By Anne Allred
ST. LOUIS, Mo. (KSDK) - Cynthia Brasseur got a letter this week stating her personal information was compromised during a security breach at Washington University School of Medicine. Her birth date and medical information were stolen when a surgeon's laptop was taken.
The university is providing free credit monitoring service for one year, but security experts say Brasseur should also contact the three major credit bureaus and ask for a freeze on her information. This extra layer of protection will ensure Brasseur is doing all she can.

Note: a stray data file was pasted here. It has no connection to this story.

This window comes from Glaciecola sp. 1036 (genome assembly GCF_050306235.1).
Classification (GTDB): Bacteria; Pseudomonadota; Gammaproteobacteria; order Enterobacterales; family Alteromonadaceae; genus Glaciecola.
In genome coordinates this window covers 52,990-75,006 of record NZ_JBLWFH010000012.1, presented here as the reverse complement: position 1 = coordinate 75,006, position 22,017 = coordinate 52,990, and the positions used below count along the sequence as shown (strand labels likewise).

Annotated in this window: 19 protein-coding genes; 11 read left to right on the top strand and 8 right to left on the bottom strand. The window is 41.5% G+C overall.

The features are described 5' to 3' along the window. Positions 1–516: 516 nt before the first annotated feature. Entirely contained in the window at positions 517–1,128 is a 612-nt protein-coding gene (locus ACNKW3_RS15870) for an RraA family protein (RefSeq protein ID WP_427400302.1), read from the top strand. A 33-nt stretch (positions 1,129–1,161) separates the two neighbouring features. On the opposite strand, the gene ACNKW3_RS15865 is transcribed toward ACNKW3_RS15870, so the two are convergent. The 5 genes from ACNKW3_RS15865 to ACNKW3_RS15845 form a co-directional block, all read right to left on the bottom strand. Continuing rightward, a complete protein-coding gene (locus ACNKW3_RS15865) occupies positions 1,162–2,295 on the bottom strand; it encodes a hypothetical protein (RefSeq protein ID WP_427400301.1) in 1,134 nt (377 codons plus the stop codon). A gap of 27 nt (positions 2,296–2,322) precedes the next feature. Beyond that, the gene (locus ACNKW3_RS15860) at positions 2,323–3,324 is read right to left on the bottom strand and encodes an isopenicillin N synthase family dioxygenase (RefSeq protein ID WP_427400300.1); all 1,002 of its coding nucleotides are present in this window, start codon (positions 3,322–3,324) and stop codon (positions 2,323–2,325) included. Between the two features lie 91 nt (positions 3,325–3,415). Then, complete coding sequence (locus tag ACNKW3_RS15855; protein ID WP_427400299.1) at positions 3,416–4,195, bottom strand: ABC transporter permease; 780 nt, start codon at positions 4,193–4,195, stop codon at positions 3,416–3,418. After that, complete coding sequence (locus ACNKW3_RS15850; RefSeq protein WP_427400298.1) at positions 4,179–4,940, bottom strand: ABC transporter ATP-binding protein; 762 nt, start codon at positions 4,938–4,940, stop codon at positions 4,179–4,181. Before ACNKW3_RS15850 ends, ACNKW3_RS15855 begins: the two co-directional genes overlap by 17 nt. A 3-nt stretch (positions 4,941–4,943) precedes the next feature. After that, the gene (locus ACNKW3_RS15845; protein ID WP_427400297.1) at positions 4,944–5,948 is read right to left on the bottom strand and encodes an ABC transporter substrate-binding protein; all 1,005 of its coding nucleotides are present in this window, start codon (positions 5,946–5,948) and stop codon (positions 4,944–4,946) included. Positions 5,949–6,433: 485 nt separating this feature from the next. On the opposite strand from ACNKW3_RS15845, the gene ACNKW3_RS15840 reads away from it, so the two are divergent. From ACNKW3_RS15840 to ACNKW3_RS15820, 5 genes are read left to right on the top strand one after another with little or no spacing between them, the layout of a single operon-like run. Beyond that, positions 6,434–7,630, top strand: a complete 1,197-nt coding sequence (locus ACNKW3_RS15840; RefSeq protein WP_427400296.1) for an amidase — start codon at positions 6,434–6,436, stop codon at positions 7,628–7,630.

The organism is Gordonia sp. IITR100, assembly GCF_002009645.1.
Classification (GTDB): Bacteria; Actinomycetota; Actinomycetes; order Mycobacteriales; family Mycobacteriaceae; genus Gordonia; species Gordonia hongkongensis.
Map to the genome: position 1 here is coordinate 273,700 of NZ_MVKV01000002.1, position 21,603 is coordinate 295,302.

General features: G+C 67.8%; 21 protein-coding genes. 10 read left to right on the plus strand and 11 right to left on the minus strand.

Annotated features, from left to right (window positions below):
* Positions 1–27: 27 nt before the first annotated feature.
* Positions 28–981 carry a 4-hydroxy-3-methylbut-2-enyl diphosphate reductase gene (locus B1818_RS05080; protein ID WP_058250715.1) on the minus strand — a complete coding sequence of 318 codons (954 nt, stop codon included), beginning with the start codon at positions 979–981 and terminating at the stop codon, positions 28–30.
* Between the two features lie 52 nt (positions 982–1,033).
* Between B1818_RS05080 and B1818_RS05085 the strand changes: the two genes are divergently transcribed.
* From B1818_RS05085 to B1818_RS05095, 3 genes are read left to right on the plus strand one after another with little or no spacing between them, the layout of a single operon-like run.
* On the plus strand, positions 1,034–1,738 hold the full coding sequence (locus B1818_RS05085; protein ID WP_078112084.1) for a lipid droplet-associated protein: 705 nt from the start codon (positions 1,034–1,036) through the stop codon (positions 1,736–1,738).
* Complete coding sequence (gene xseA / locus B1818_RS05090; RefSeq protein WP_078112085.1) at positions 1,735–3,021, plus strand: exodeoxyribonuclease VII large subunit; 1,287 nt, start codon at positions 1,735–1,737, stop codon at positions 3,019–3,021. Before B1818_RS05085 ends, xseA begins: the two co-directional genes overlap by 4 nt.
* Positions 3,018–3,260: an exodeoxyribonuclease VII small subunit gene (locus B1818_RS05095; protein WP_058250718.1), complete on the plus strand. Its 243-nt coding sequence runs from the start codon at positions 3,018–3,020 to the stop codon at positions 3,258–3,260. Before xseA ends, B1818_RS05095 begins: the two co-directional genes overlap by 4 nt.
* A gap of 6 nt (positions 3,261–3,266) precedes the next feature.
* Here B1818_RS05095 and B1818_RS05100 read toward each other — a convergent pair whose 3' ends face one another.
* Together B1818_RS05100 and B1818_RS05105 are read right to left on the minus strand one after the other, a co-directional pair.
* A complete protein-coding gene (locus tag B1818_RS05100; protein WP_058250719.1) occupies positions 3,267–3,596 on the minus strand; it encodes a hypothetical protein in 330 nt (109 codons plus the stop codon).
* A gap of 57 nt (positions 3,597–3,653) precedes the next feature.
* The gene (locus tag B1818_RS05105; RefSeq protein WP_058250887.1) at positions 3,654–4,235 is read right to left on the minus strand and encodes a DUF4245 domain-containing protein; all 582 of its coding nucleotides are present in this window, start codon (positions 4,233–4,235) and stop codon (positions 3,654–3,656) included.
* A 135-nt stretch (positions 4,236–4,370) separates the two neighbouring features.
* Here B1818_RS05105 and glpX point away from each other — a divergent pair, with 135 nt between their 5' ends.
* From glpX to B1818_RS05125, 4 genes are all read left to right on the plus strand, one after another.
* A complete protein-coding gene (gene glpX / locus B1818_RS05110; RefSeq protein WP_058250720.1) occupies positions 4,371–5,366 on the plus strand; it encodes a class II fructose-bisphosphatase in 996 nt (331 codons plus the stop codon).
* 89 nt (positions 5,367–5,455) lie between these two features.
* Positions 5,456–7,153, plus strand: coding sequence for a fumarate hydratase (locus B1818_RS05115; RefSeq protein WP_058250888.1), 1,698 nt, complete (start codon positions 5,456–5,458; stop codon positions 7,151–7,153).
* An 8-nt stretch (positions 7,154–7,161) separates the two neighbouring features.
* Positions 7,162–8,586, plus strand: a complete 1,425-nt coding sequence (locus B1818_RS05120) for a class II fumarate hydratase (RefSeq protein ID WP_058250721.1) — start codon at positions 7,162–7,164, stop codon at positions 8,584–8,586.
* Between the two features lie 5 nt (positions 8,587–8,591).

In addition, Thomas Nitzsche a spokesman for Clearpoint Credit Counseling Solutions, says you should never give out your birth date. And if you do have your birthday listed somewhere public-like Facebook, for instance-don't put the year you were born.
Also, tear up all your mail, including junk mail.
"If somebody surfs through that information and they see your address and your name, that can be enough to start the ball rolling," Nitzsche said.
As far as giving out your email and banking or paying bills online, Nitzsche said that's safe because the information is encrypted.